Antiquities law ensnares coin collectors

by Walter Olson on August 24, 2011

As I note at Cato, antiquities law has been expanding to restrict private ownership of more and more ancient artifacts. The latest targets are numismatists; more on that in an op-ed that I published last week in the Examiner.


1 Wayne G. Sayles 08.24.11 at 1:07 pm

Thank you for raising this issue before the American people. It should be remembered that most of us in this country are not culturally native. That does not mean that we lack a cultural heritage. In fact, our right to that heritage is as legitimate as that of any person living in our ancestral lands today. One might even argue that our right is relatively greater than that of a person now living in our ancestral lands but who is not a product of the native culture. Isn’t that essentially the argument used to define and protect Native American cultural property? To define culture by modern national boundaries is absurd.

2 OBQuiet 08.25.11 at 6:44 pm

Why would anyone object to this?

I mean can’t you see the upside? This solves out national debt issue!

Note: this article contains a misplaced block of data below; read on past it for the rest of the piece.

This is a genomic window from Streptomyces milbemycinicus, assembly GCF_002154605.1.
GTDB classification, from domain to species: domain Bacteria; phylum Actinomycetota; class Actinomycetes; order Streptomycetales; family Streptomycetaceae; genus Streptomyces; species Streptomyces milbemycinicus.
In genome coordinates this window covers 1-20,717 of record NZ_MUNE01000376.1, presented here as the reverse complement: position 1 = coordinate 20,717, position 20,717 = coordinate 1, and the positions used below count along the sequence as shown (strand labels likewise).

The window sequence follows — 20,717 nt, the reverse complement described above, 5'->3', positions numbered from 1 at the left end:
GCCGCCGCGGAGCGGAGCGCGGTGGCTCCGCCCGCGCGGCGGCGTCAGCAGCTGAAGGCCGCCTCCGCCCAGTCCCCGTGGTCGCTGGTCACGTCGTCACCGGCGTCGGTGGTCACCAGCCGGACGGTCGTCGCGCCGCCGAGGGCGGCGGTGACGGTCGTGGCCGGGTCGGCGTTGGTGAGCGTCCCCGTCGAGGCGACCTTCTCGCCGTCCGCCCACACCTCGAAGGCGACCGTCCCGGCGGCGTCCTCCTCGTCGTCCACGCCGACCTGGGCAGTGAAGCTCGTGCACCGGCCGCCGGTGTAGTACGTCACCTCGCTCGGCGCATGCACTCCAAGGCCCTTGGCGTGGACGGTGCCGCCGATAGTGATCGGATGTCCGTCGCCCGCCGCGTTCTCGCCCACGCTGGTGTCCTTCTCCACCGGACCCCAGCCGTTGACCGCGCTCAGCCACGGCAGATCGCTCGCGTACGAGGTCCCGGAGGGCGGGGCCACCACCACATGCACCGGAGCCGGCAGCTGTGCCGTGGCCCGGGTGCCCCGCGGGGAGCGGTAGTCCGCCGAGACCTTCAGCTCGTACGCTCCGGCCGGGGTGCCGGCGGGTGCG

We buy back all our outstanding debt with Susan B Anthonys and then simply demand that they be returned to us for free! Problem solved.

3 John A 08.26.11 at 3:02 pm

And sometimes, even dealing with countries demanding “return,” just which one?

An expedition found a ship sunk by a storm. The wreck is off Portugal, which of course wants a share. But it was a Spanish galleon with a shipment of gold, and Spain is claiming the whole boodle of ship and cargo. Yet the gold was basically loot from Mexico, so surely it should go there? But albeit when grabbed by the invader the gold was largely “cultural objects,” most of those were melted down and made into ingots – so should that part at least belong to the expedition and Portugal? Or are ingots “cultural,” like coins, buttressing the Spanish claim? Or despite the change in form is the cargo still part of Mexican “heritage?”

Bah. It is salvage of abandoned/lost material.

4 Melvin H. 08.27.11 at 1:06 pm

Or what if the country wasn’t a country at the time of the sinking, like Mexico wasn’t independent of Spain in the 1500′s and 1600′s?

Comments on this entry are closed.